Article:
Deru Kugi Wa Utareru: Stories of Internment and Remembrance
@ Block Museum
40 Arts Circle Dr, Evanston, IL 60208
Opening Saturday, February 18th, from 2PM - 4PM
February 19, 2017 marks the 75th anniversary of the signing of Executive Order 9066 that called for the incarceration of 120,000 Japanese Americans during World War II. Every year, the Japanese American community in Chicago comes together to remember President Franklin D. Roosevelt’s signing of EO9066 as a reminder of the fragility of civil liberties in times of crisis, and the importance of remaining vigilant in protecting the rights and freedoms of all. This year you are invited to a special event to comemorate the Japanese American experience during this turbulent era in America’s history.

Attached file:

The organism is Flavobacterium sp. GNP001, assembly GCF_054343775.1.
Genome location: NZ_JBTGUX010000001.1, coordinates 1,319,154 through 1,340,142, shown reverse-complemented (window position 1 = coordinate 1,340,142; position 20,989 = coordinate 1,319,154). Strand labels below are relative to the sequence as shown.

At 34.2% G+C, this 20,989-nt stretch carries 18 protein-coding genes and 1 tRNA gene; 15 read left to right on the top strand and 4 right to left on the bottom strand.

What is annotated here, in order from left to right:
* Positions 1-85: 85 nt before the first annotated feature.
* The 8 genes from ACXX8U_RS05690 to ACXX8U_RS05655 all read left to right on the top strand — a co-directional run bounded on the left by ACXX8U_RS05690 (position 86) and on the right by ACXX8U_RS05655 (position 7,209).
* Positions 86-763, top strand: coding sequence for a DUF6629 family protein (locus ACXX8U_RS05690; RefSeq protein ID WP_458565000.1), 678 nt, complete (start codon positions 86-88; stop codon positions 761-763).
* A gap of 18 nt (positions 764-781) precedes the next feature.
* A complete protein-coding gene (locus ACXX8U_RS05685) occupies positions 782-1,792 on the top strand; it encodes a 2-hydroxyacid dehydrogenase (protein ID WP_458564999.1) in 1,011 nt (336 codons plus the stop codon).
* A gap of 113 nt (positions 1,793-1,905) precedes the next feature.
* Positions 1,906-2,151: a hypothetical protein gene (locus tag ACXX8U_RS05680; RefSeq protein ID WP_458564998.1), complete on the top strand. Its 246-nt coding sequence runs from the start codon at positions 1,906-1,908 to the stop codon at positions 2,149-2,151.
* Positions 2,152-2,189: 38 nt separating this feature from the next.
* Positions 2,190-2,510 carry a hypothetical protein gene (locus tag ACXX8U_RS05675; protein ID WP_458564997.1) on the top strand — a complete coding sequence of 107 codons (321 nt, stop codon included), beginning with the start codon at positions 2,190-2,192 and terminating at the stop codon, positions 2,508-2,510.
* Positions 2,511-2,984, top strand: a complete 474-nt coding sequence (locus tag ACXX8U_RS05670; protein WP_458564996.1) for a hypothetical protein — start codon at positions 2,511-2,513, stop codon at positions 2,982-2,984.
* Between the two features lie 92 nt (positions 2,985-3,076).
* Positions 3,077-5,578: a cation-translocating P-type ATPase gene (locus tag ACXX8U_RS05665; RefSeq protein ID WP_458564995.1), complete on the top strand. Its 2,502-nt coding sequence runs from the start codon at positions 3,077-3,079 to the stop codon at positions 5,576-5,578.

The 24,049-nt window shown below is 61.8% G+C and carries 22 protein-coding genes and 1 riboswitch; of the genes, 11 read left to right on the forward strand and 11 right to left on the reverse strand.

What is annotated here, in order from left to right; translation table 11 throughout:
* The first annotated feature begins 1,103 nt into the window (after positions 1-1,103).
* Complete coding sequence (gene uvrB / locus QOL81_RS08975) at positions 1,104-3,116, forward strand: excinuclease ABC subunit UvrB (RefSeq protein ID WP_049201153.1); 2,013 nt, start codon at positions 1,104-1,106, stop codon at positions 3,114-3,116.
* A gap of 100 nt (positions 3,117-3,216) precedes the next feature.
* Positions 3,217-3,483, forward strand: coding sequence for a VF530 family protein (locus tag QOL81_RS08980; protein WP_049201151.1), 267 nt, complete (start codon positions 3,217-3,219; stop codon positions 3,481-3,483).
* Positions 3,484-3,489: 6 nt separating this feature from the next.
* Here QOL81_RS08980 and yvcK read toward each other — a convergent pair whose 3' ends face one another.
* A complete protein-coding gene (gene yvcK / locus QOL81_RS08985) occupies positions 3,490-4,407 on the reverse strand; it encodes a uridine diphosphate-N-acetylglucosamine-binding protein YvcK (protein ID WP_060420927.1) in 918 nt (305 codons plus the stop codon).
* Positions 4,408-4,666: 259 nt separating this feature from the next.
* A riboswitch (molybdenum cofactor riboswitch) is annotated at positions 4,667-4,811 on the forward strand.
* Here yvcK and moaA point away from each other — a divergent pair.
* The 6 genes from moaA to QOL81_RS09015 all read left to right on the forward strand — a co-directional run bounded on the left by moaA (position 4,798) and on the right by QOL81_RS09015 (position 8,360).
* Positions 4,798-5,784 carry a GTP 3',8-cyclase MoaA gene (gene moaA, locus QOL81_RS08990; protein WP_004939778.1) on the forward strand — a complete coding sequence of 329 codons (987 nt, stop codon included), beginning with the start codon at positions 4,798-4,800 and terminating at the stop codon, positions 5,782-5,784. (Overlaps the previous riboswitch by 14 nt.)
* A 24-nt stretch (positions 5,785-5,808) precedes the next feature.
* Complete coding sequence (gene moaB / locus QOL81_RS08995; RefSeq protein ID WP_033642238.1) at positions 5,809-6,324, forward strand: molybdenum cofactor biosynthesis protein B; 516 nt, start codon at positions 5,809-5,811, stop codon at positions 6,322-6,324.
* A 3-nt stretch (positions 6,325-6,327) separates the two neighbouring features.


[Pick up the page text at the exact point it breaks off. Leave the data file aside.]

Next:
Join us to mark this historic occasion through an interactive, intergenerational program held around the work of Sansei artist, Kristine Aono. Aono’s installation, entitled The Nail That Sticks Up the Farthest.…, features a full-sized gallery wall in which participants are invited to add nails in honor of someone who was incarcerated. The afternoon will be spent adding to the installation, sharing stories of internment, and commemorating this historically relevant anniversary.
2:00 p.m.-3:30 p.m.- Intergenerational Dialogue with elders who experienced the Japanese American Concentration Camps
3:30 p.m.-4:00 p.m. -Screening of Rea Tajiri’s video “History and Memory: For Akiko and Takashige” (1991, 32 min.)
The exhibition will be open for viewing until 5pm.
Hosting partners include Multicultural Student Affairs and the Japanese American Service Committee, Chicago Japanese American Historical Society, Japanese American Citizens League – Chicago, Japanese Mutual Aid Society, and the Chicago Japanese American Council.
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